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Article by Guy Blythman BA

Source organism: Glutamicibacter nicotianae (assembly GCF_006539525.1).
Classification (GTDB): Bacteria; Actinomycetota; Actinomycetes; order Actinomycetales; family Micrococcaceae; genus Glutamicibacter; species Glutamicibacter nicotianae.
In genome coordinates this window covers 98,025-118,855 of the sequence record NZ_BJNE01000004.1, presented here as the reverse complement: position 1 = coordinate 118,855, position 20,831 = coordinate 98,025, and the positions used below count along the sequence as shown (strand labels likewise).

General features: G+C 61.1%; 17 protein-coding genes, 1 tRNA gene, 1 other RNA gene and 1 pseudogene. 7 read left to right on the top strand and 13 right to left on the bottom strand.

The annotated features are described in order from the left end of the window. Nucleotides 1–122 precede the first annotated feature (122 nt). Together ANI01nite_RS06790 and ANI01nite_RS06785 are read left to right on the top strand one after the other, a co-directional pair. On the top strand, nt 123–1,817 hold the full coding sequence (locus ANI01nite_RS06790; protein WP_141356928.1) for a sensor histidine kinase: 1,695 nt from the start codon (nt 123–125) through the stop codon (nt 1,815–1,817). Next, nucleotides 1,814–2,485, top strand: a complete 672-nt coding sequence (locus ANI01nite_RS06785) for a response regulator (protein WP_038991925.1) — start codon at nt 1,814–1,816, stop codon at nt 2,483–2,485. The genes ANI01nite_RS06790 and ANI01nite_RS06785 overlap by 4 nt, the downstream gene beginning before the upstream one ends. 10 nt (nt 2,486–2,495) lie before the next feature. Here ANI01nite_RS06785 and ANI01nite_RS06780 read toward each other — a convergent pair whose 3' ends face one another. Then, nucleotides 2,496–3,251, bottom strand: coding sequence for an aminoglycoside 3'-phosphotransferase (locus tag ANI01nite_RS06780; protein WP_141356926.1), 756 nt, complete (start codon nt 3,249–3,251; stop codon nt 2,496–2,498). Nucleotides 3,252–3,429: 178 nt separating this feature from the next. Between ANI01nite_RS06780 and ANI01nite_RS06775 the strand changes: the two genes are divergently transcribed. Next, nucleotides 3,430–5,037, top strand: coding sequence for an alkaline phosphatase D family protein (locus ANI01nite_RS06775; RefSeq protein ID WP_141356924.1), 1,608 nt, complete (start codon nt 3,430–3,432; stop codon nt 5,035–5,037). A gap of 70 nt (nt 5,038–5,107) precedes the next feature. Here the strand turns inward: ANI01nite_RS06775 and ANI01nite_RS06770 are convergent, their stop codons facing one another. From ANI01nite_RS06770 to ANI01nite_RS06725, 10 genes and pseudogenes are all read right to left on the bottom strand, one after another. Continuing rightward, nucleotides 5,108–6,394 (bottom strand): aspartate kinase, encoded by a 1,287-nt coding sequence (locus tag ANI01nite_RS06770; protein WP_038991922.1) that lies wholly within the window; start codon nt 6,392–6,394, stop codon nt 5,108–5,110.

EINSTEIN, HAWKING AND THE THEORY OF RELATIVITY - A PHILOSOPHICAL ANALYSIS Guy Blythman BA (1) It has occurred to me that some of what I have said here and elsewhere about time and time travel may contradict Einstein's Theory Of Relativity. I felt I would rather not do that if possible, in view of the consternation it would cause; however, no-one should be afraid to give voice to a controversial idea if they believe it to be the logical and inevitable consequence of their thinking. It should not be considered a heinous offence to question the authority of Einstein, as it was to question that of Aristotle a few hundred years ago. We must preserve the principle of intellectual freedom. Einstein is not a little tin god. He would not have seen himself in such a light; he had an engaging humility which makes him a far more likeable human being than, say, the vindictive and devious Isaac Newton. His humanity came before his ego. When the atomic bomb was dropped on Hiroshima as an indirect result of his work, he is reported to have said "If I had known they were going to do that I would have become a shoemaker." In any case my argument is not, in fact, that the Theory of Relativity is wrong; it has been confirmed as accurate in various experiments. Rather, we should be careful concerning what exactly it is saying. Gravity, because of its cumulative effects over distance, influences everything which exists in what Einstein calls "Space-Time". It bends light waves, sound waves etc and also affects the atoms of which solid objects (including human beings and clocks) are made, causing meaurements of time to differ. Because gravity lessens/increases with relative distance from a body which exerts it, such as the Earth, the events by which we measure time happen more slowly. An observer on the ground hears and sees a different time from a clock than one high up on a tower, and thus further away from the earth, does from the same kind of clock. In addition to being bent by gravity and the curvature of the Earth, light and sound both have to travel a certain distance to get from A to B, no matter how fast they move (and light in particular, according to Einstein, travels very fast indeed). (Each observer is looking at/hearing their own clock not the other's, so it is not because of the distance sound and light have to travel that there is a difference between the results, the two sets of data). One might object that since light travels faster than sound, would there not be a strange interval between seeing the clock and hearing it tick? But there isn't, because the actual speeds of sound and light are not affected by distance except of course in that they take longer to get to their destinations. Light and sound will still travel at the same fixed speeds relative to one another. The sound will be heard, and the position of the clock hands observed, by each observer at the same fixed (for them) moments according to the speeds of sound and light respectively, as would occur anywhere and at any time, under experimental conditions or not. In neither observer's case is there any actual distortion of time, as we will see later. Despite the language sometimes used by relativists the clock itself does not affect time, by definition of its being essentially a device for measuring it and nothing else. It's merely that whatever affects the behaviour of everything in time will by that token affect the clock too, so it keeps in line with the changes. Apart from the fact that time doesn't exist to be influenced by it or by anything else, as we'll see later on, the clock is no more likely than any other mechanical instrument, such as a washing machine, an airliner or a soft drinks dispenser, to have any power over the succession of events. Clocks may not always be accurate in any case, since rather than forming part of the laws of nature they're designed by fallible human beings who don't even agree on the standards by which time should be reckoned, let alone maintain that standard properly from one moment to the next. Over very long distances, gravity will cause differences in the rate at which biological processes take place, so that an astronaut on a journey to a distant solar system (if such a journey were possible),would age at a slower rate than his brother back home on Earth. This is the famous "Twins Paradox", which isn't really a paradox at all; not because there's no such thing as absolute time, as relativists claim, but because it's only perceptions of time which are involved here and not the thing itself. All this is fine as far as it goes. Where I disagree with relativity theory is in its apparent claim that time is itself in some way responsible for the changes. I believe that Einstein, Stephen Hawking and all other scientists who have proceeded from an acceptance of the Theory of Relativity have allowed time to enter into their calculations without first establishing exactly what it is - something no scientist has ever effectively done. This is a serious error, though it may be due more to misuse of language than to anything fundamentally wrong with relativity theory itself. It is important to appreciate that Einstein didn't mean to suggest, for example, that time travel in the form encountered in science fiction is possible. "Passing back and forth through time like that entails horrendous logical problems in the workings of the Universe, which Einstein himself would abhor"(1). But he does appear to be saying that it can be malleable in a way I don't believe it is. And talk about "time" being warped by gravity tends to further such misapprehensions as the possibility of time travel. I have come across one sci-fi yarn in which the following conversation takes place: Doctor Who: "If you are looking at a distant star you may be seeing it as it was at the time of the birth of Jesus {longer ago than that surely?}. If that star, or sun, has a planet and there are people living on it with a telescope strong enough to observe events on Earth, what would they see?" Assistant: "The Romans invading Britain." Doctor Who: " puts to question the idea that time is inflexible. On Earth it was that chap Einstein who began to realise what was happening. Time, you see, moves at different speeds in different parts of the universe." In another book in this series, Einstein's theories are clearly cited as a reason for thinking time travel in the science fiction sense is feasible. The writer who penned this story, whatever his literary merits, was in any case a notoriously bad scientist. But we have to be on our guard against taking routes which will end in a cul-de-sac. Our task is to search for the truth and so we can't embrace ideas that are unsound merely because they make the universe more interesting (I say this with some regret). Apart from anything else it's a waste of intellectual effort. I think all of us would agree that time is certainly the continuation of things, and the perception of the universe which we have as a result of it. There is no actual evidence, on which all can be agreed, or even a hint of evidence, that it is anything else. However clever scientists may be in relation to philosophers, religious people etc, they have to admit that none of them have ever isolated and analysed a piece of "time" in a laboratory test tube, amalgamated it with any other substance in a centrifuge, bred it with something else to see how it's affected by natural selection, put it through a particle accelerator to see how fast it can go. Therefore we should be careful about how exactly we introduce it into our calculations about the nature of the universe and the behaviour of things in it. "A reversal of the familiar direction of time {so that, for example, people would die before they were born}cannot be dismissed out of hand because theorists do not yet know enough about time."(2) Quite so, but this very lack of knowledge about time means that we have no authority to speak of it the way the Theory of Relativity does. I doubt that when the scientists come to know more about time they will find that it can defy the laws of logic, which are the reason why it cannot be reversed. No scientific research can possibly prove what is purely and simply, in all possible worlds, im-possible. It is a scientific truth that matter cannot be created or destroyed. And if it cannot be destroyed, then logically it must continue to exist. It doesn't necessarily exist in anything other than basic particle form (though clearly it can or I wouldn't be sitting here at my word processor typing out this article). Although you can break it down into its constituent particles you can't destroy the particles themselves. If basic particles continue to exist then so must the things which are formed out of them, though not always in the same form (a collection of amino acids and proteins can come together to form a human being, and a human being will on death decompose until they break down again into their basic molecular constituents). We are therefore around to perceive the continuity. Only, of course, as long as we inhabit the kind of body that has the sense organs which enable it to do so, but if you take a materialistic non-Berkelian view of the universe then time would still be going on if there were no minds in existence at all. A follower of a monotheistic religion, particularly if they were a Berkelian, might see continuity in terms of an omnipresent, indestructible intelligence - a God - in which all things ultimately have their origin and their being. They might perhaps maintain that everything, including the phenomenon of existence, must be a concept in the mind because the concept of things not being so would essentially be a mental one. The mind continues in being because the idea of non-continuation is in the same category. Since we also are concepts in this universal mind - God's mind - and we share in His perceptions, we continue to exist for the same reasons that He does. My point is that whichever view you take of the cosmos, an idealist/religious view or a materialist/scientific one, things continue. That continuity creates time because it involves a succession of states - moments when things are in existence are followed by other moments in which they are still in existence - and a succession of states is essentially what we mean by "time". They may not always be the same states, not exactly; because things can change their nature. But they will be states, and they will succeed one another (generally in a forward progression; perhaps a backward one is possible, although for reasons which I'll go into later I do not think so). Time is not then a commodity, an entity, a thing; it is simply the product of a logical truth, namely that things must endure because they cannot be destroyed. Although it has a physical effect, namely the continued existence of matter and hence its ability to behave in this or that manner, it is itself an abstract quality. "Continuity" may be a fact but it is not something I can analyse in a laboratory or put in a box and hand to you with the words "here's some continuity for you, John." A property must be a property of a thing, and therefore since time isn't a thing it cannot have properties, such as the ability to move at different rates in different parts of the universe. It can't move in different directions, it can't be made to stop, it can't expand in size or become more or less widespread, it can't be influenced by any other agency, it can't be of different kinds in different parts of the Universe, because all those things imply malleability and malleability is a property. It is misleading for scientists describing how relativity theory works to speak of "regions of slower time", or of time "increasing". Nor is it analagous to an area of space, although for the sake of convenience I will be speaking of things existing and events occurring "within" time, as if it is; such language is correct in a metaphorical sense because if time is the continuity of things the continuity itself makes it a universal frame of reference. The particles which make up the universe both exist everywhere within it, even in so-called "empty" space, and are indestructible (meaning that if continuity is absolute, so too in a sense is time). Let's suppose that as I've argued above, logic brings time into existence by things being indestructible. But it won't do anything it doesn't have a brief for, that it has no reason to do, as such would be illogical. And at this stage it has no brief to make things of a particular nature, only to ensure that they continue to exist. So if logic means time is a reality, emerging inevitably from the continuity of things, that does not necessarily entail that it will have physical properties, such as flexibility. (Even if you insist that it might, in contradiction of everything I'm saying, we still have no proof that such is the case and therefore need to be extremely careful about how we introduce it into our equations). In fact, since the secondary properties of a thing must be derived from its essential nature, and time's essential nature is merely the fact of continuity, then time cannot have any secondary qualities which are physical because a physical quality cannot originate from an abstract one. Matter cannot be created out of nothing. (At this point I ought to stress that I am defining "physical" as anything which is made up of particles, or particles/waves, whatever the arrangement of those components which obviously differs considerably between, say, a light ray or a block of wood, a human being or a sound wave). Regardless of how it has been represented to us the Theory of Relativity, therefore, can only be describing how we perceive time. If perceptions of time are affected by gravity then obviously this would apply to the experiment which is used to verify the theory; so naturally it will be verified. It is not correct in respect of what time exactly is, if time is anything. If perceptions are all that matter, because they work in terms of providing us with necessary frames of reference, relativity theory remains extremely useful to humanity. Since we could not in any case react to an event until (a) it happened and (b) we knew about it, and we could not know about it until the sense-data from it (which in many cases would consist entirely of light and sound waves) have reached us, no practical difference is made to the human condition by drawing in this matter a distinction between perceptions and reality, as I have done. It might be too late to do something about the event, if something needed to be done, or it might not; but things have always been so. Though relativity theory gives us a model of the universe which suits us, it should not be confused with the real thing. The scenario of the astronaut and his twin brother, for example, merely describes the behaviour of entities that exist within time, not time itself; namely, the effects of gravity upon living organic tissue. Nor is the perception of time, the measurement of it, which results from such behaviour the same thing as its object, any more than a photograph of a person is quantitatively or qualitatively identifiable with the person themselves. Einstein appears to define time according to what happens in it; it is because he fails to realise that time must still be going on when nothing is happening that he is led to commit the error of talking about it as if it's malleable. The big flaw with relativity theory is that it defines time in terms of events rather than of continuation. In fact it is measurable by both, although continuation is the more difficult method for us to manage (how easy it might be for a God, or a being approaching him in ability, I cannot say). Events achieve the purpose by implying a period before they occur, a period during which they are occurring, and a period after they have occurred, and we find this particularly useful in reckoning what we call time. When not much is going on, though, we tend to lose our sense of time to some extent. This would happen to an extreme degree in the case of a kidnap victim who, let's suppose, had been injected with a paralysing drug so that they could not move or speak - in other words, could not cause or affect events going on around them, and so help provide themselves with a standard to judge time by - imprisoned in a locked room with no windows whose walls were soundproofed, and in which there was no clock, and left there. It would be possible for others, however, to know that time had been going on. Suppose the police found out what had happened to our victim and rescued them. Not having themselves been so imprisoned, they could confirm that a certain amount of time had elapsed between the person's plight being discovered and the rescue. In other words, moments in which the person was lying paralysed in their sealed room had been succeeded by other moments in which they were still lying paralysed in their sealed room. If nothing happened in the universe, but the things which performed actions merely existed, one could still say that a moment in which things were merely existing was succeeded by another such moment, and that succession of states would imply time. Ultimately therefore, time is absolute. Because things exist in time everything they do happens in time, the action of a thing being depending on its being around to do it. We therefore make the mistake of thinking that the action and the speed at which it is performed are determined in some way by time, acting as a concrete external agency operating on the things within it, and that the reverse can also occur. In fact the action merely contributes towards our awareness, and our measurement, of time, and does not interact with it in any other fashion. If it is particularly energetic it can make time appear to go faster, but this is not only something subjective to particular individuals who happen to be engaged in strenuous exercise, it is also merely a physical characteristic of human beings - of entities that exist within time - and thus more a matter of biology than of physics. It just means that if things continue existing they will also continue to perform whatever actions they are physically capable of, and because of the whole phenomenon of continuity they will also be continuing while they are acting (or the action would not logically be theirs). Time is inevitably a continuation of both existence and occurrence - within the same frame of reference, because one is dependent on the other. One of the implications of all I have been saying is that because the theory of relativity is only describing people's perceptions of time, or the behaviour of things within it, rather than making a statement about time itself, it is not necessarily correct in maintaining that time is not absolute. Measurements of time are not absolute because of the way our limited human nature affects our perception of events. Since logically the perception of a thing is different from the thing itself, Einstein in fact says nothing about the nature of "time" at all. As the fact of continuity is not altered by differences in the way time is perceived, time is absolute. It can of course appear to go faster for some than others, if one person is performing strenuous physical activity while their friend in the next room is not, although their measurements of it in terms of looking at the hand on a watch may be (roughly) the same. That's only because of the nature of our organic bodies, the rhythms of our physiology, and the way it affects our minds through the connections between our brains and the rest of us. If it tickles your fancy, you can say this means there's no absolute time. But there is absolute time if there's a God, because His point of view would be the definitive one; both in terms of how time was perceived, and in terms of what it was. We haven't proved that there isn't a God and so we can't leave Him out of our calculations. If He is what He, especially in Berkelian thinking, is cracked up to be by those who believe in Him; if he could see everything that happened in time, light rays etc, indeed was the light rays in a sense, then from his viewpoint there would be absolute time. We ourselves merely look at things from a limited human perspective. (2) The question of time occupies the brilliant mind of another, still-living physicist, namely Stephen Hawking. In A Brief History of Time he asks, and I think it is more convenient if I quote the passage in question at length: "Why do we remember the past but not the future? The explanation that is usually given as to why we don't see broken cups gathering themselves together off the floor and jumping back onto the table is that it is forbidden by the second law of thermodynamics. This says that in any closed system disorder, or entropy, always increases with time. "The increase of disorder or entropy with time is one example of what is called an arrow of time, something which distinguishes the past from the future, giving a direction to time. There are at least three different arrows of time. First, there is the thermodynamic arrow of time, the direction of time in which disorder or entropy increases. Then there is the psychological arrow of time. This is the direction in which we feel time passes, the direction in which we remember the past but not the future. Finally there is the cosmological arrow of time. This is the direction of time in which the universe is expanding rather than contracting. "Why does disorder increase in the same direction of time as that in which the universe expands? ".......Suppose...that God decided the universe should finish up in a state of high order but that it didn't matter what state it started in. At early times the universe would probably be in a disordered state. This would mean that disorder would decrease with time. You would see broken cups gathering themselves together and jumping back onto the table. However any human beings who were observing the cups would be living in a universe in which disorder decreased with time. I shall argue that such beings would have a psychological arrow of time that was backward. That is, they would remember events in the future, but not in the past. When the cup was broken they would remember it being on the table but when it was on the table they would not remember it being on the floor. "...our subjective sense of the direction of time, the psychological arrow of time, is determined within our brain by the thermodynamic arrow of time. We must remember things in the order in which entropy increases. "...what would happen if and when the universe stopped expanding and began to contract? Would the thermodynamic arrow reverse and disorder begin to decrease with time? This would lead to all sorts of science-fictionlike possibilities for people who survived from the expanding to the contracting phase. Would they see broken cups gathering themselves together off the floor and jumping back onto the table? Would they see broken cups gathering themselves together off the floor and jumping back onto the table? ?Would they be able to remember tomorrow's prices and make a fortune on the stock market? ?Another way to find out if this would happen}would be to jump into a black hole. The collapse of a star to form a black hole is rather like the later stages of the collapse of the whole universe. So if disorder were to decrease in the contracting phase of the universe, one might also expect it to decrease inside a black hole. So perhaps an astronaut who fell inside a black hole would be able to make money at roulette by remembering where the ball went before he placed his bet." (3) Hawking later became converted to the "no boundary" theory of the universe, in which disorder would increase during the contracting phase and there would thus be no reversal of the thermodynamic and psychological arrows of time. For the sake of understanding more about the Universe, however, we must identify the more basic reason why time can't travel backwards, which is to do with the fundamental structure of the universe. That structure must be one which obeys the law of logic since what contradicts logic is quite simply impossible. Nothing can happen without a reason - so everything is a matter of cause and effect. If an event has already occurred before its cause does, then it doesn't need a cause; it just happens to occur, for no reason, which is absurd. Since, then, cause must precede effect time in the universe must move in only one direction, and that is forwards. We are here talking about actions rather than continuation of being; but the "cause and effect" rule still applies because if things cannot be destroyed, the existence of something one moment will be the reason for its existing in the next. The rule would apply even in the case of black holes; whether or not the laws of science break down inside one, the laws of logic cannot. Cause-effect is identifiable with past-present. Or simply with present; it is true there are situations where cause and effect are simultaneous {e.g. the Earth losing heat during the night is simultaneous with it becoming cool as a result of the heat loss}. But since each stage in both the heat loss and the simultaneous cooling must precede the others for the process to take place and continue to its maximum extent, it is still a forward progression which is involved. A scenario where cause and effect are simultaneous might be taken as analagous to time standing still. However, if it stands still there are only two scenarios which can subsequently be realised. Either time starts moving again, in which case a point when it is static is followed by one at which it isn't, or it continues to be frozen, being so at one moment and still being so at the next; either contingency implies the succession which constitutes time. This has implications for those scientists who believe in the Big Bang. They believe time (along with relativity theory) breaks down at the singularity and so did not exist before the Big Bang. There is no reason why time should begin at one point, not having been in existence before; that would be unacceptably arbitrary. Since matter can't be created or destroyed, its continuity would have ensured time was occuring before the Big Bang (which was an outward expansion of matter from a certain highly condensed state, rather than its creation out of nothing at all). And if one believes in the no boundary theory and the universe has always been going on, then so has time. The direction of time can't be reversed because it means that the consequences of present or future events would be happening in the past. A backwards progression would also involve the nature of the human mind, a factor Hawking had ignored (but then, he's a scientist not a psychologist or a philosopher) in his calculations, being grossly (and grotesquely) distorted. Let us take the case of a man who, in the normal backward succession of events, is introduced to the woman who later becomes (has been) his wife, who thereupon forgets all about him. Her memory of him is completely erased. There may not seem to be anything impossible about this if we regard the electrons whose position in the brain constitutes memories as having simply taken up different positions. But it would seem to me that for qualitative reasons it is impossible to forget something entirely, once one has become aware of it. What is learned cannot be unlearned, what is known cannot become unknown. We speak of "memory loss" occurring in certain circumstances, but this does not mean that the memory is gone forever, rather that it cannot be recalled to the higher levels of consciousness. It always remains and can perhaps be brought back through therapy. Memory can be acquired, but it cannot be lost. We remember the past but not the future because it hasn't happened yet; by definition, it is never there to be seen, and thus remembered. Something can only become a memory if it first occurs as an event, or exists as an entity; if it does not, it can't be perceived by any of the human senses, including - since this is a logical and therefore an absolute truth - any sixth, seventh, eighth etcetera sense which at the moment we are not sure if we possess. It therefore doesn't enter into our consciousness. (3) So there we are. The way relativity theory is described leads to serious misconceptions which badly distort our view of the cosmos we live in. The reason why this did not occur to Einstein and does not occur to his followers is because they were/are scientists and not philosophers, and the former don't think they are answerable to the latter. The mistake they made is not allowed to seem very important because of the poor standing of philosophy in the modern world. And as long as people continue to listen to scientists rather than philosophers it will be impossible to clear up the confusion. Many, I am sure, would ask: "How can the confusion possibly have arisen in the first place? There isn't one, surely. It's a matter of plain facts. Einstein was one of the greatest scientists who ever lived, if not the greatest. Guy Blythman, on the other hand, isn't a qualified scientist, he's a philosopher, and in any case experiments have proved Einstein's theories to be correct. Given the choice, I know which out of the two I'd believe. Einstein must be right." But it becomes plausible if one appreciates that from fallibility, rather than stupidity - which is hardly a characteristic of theirs - or a deliberate attempt to deceive Einstein and other scientists have been using a kind of language peculiar to their discipline, one which is very different from that in which philosophers might speak and not always the correct one to use. Einstein talks as if the perception of time is the same thing as time itself, or effectively so, but judged from a purely philosophical viewpoint things may seem very different. The scientific way of looking at things has merely been accepted, rather than the philosophical way, because scientists are more popular and well-known to the general public and because philosophers by their own insistence tend to write in a very abstruse fashion which isn't easily comprehensible to ordinary people. Philosophers have made things worse for themselves by being over-concerned with language (even though it has proved necessary to talk about it here) and by being too narrow and elitist in their approach to their subject, not allowing outsiders - talented people who just don't happen to have the right qualifications - to contribute to their journals. The scientists themselves certainly appear to believe they hold the Ark of the Covenant. Nigel Calder believes that our lack of knowledge about time has been since Einstein "a problem for physicists, not philosophising."(4) The first thing that needs to be said about this suggestion that scientists alone can explain the Universe is that it's very arrogant and very misleading. I have already indicated by this very article that philosophy can supply some of the answers Calder seeks, because it uses a different but no less valid - except perhaps in its use of language - method of reasoning. Some scientists seem to positively prefer rubbishing philosophy, from a conscious or unconscious desire to neutralise anything which offers a serious challenge to their ascendancy. Hawking writes rather mockingly of the decline in its status within society: "The people whose business it is to ask why, the philosophers, have not been able to keep up with the advance of scientific theories. In the nineteenth and twentieth centuries, science became too technical and mathematical for the philosophers, or anyone else except a few specialists. Philosophers reduced the scope of their inquiries so much that Wittgenstein, the most famous philosopher of this century, said: "The sole remaining task for philsosophy is the analysis of language." What a come-down from the great tradition of philosophy from Aristotle to Kant!" (5) Not so. Philosophers are simply using different methods of enquiry. He also at one point describes the work of Immanuel Kant as "very obscure"(6; Kant is not obscure to a philosopher, even one who disagrees with his ideas. It is not true, as you will realise from perusing any philos-ophical journal, that modern philosophers are only concerned with analysing language. Merely because not all philosophers think alike, because not all people don't, Wittgenstein's approach has come to be reconsidered in recent decades. As for science proving too difficult for philosophers to understand, that applies only to the detail; the basic aspects of relativity theory or natural selection are well within the capacity of any sufficiently intelligent person. Since the finer, more complex details of a theory are derived from its basic points, if one demonstrates philosophically that the existence of God, for example, is compatible with the basic details then it must also be compatible with the finer. In seeking to explain the universe philosophers must not be deterred by the fact that they are not scientists. If there appears to be a difference between scientific logic and philosophical logic, it is not necessarily the latter which is wrong. In fact though the difference is an illusion, because by definition there is only one kind of logic; either something goes against the laws of reason or it does not. Therefore if by logic a philosophical principle is correct, any scientific principle which contradicts it must be incorrect. If something is philosophically valid then it must be scientifically valid too because science and philosophy are merely different ways of describing the same universe, the same system, even though they may use different terminology to describe the same things, or confine themselves much of the time to different aspects of the system. I say again, it isn't that the scientists are wrong about relativity, only that they exaggerate its full importance in describing things. Any actual inaccuracy there appears to be in their statements is due merely to misuse of language. Philosophers and scientists therefore can, and should, accept that they both have crucial roles to play in understanding the universe: one looking at things from a physical, materialist point of view and the other dealing with the science of abstract qualities. They need to function as partners, not rivals. One final point which ought to be addressed. Einstein and his relativist followers speak of "Space/Time" being warped by gravity. Like other things about relativity theory this needs to be understood as not literally true. Again, it is the poor use of language which makes this necessary. If time, as we have I trust established, is not a physical entity it can have no shape and therefore can't be curved. As for space, if it is infinite it cannot be curved, because that implies something exists other than it, to form a background against which it possesses its shape. Since there is no logical reason why space should begin or end at any particular point, it must be endless - at any rate we haven't conclusively proved that it isn't, and that Einstein's use of language is therefore correct. Newton is thought of as having proved there was no absolute space, but by "absolute space" I am talking of space as in extension, rather than the qualities - gravity, light, sound, radiation etc - which exist within it, rather than the location of something within it (there is another potential cause of confusion here, again one that arises from incorrect and misleading use of language, which needs to be cleared up). Einstein is really not so much saying that space is curved, but that what makes it up is curved. Everything in space, and no area of space is empty but is instead made up of particles, is curved by gravity. It is a series of curves - which, if space is infinite, must be an infinite series of curves. The area in which those curved things exist is another matter. That is all I have to say. I have no quarrel with the E=MC2 equation as it is simply a statement about the nature of the entities which exists within time rather than about the nature of time itself; the same applies to the dictums that nothing can travel faster than light and that light's speed is always constant. And though scientists are more inclined to take religious people seriously if they can understand such concepts, relativity theory has no bearing on the question of God's existence. Einstein himself didn't think so, for he believed in a divine Creator despite having rejected organised religion. Just as Newtonian physics wasn't a definitive description of the universe, neither is Einsteinian physics. The theory of relativity isn't the full story because it concentrates on perceptions of things within time rather than on time itself. Maybe the full story involves accepting the idea of a creative intelligence lying at the heart of everything; it is not Einstein's Universe that we live in, it is God's Universe and to understand how it functions we must understand Him. But whatever the answer is, it can only be found by radically revising our view of the relationship between science and philosophy and along with it, perhaps, our whole early twenty-first century cosmic view. SOURCES CONSULTED Nigel Calder, Einstein's Universe (BBC 1979) Stephen Hawking, A Brief History of Time REFERENCES (1) Calder p101 (2) Calder p147 (3) Hawking ch 9 p144-53 (4) Calder p147 (5) Hawking p174-5 (6) Hawking p7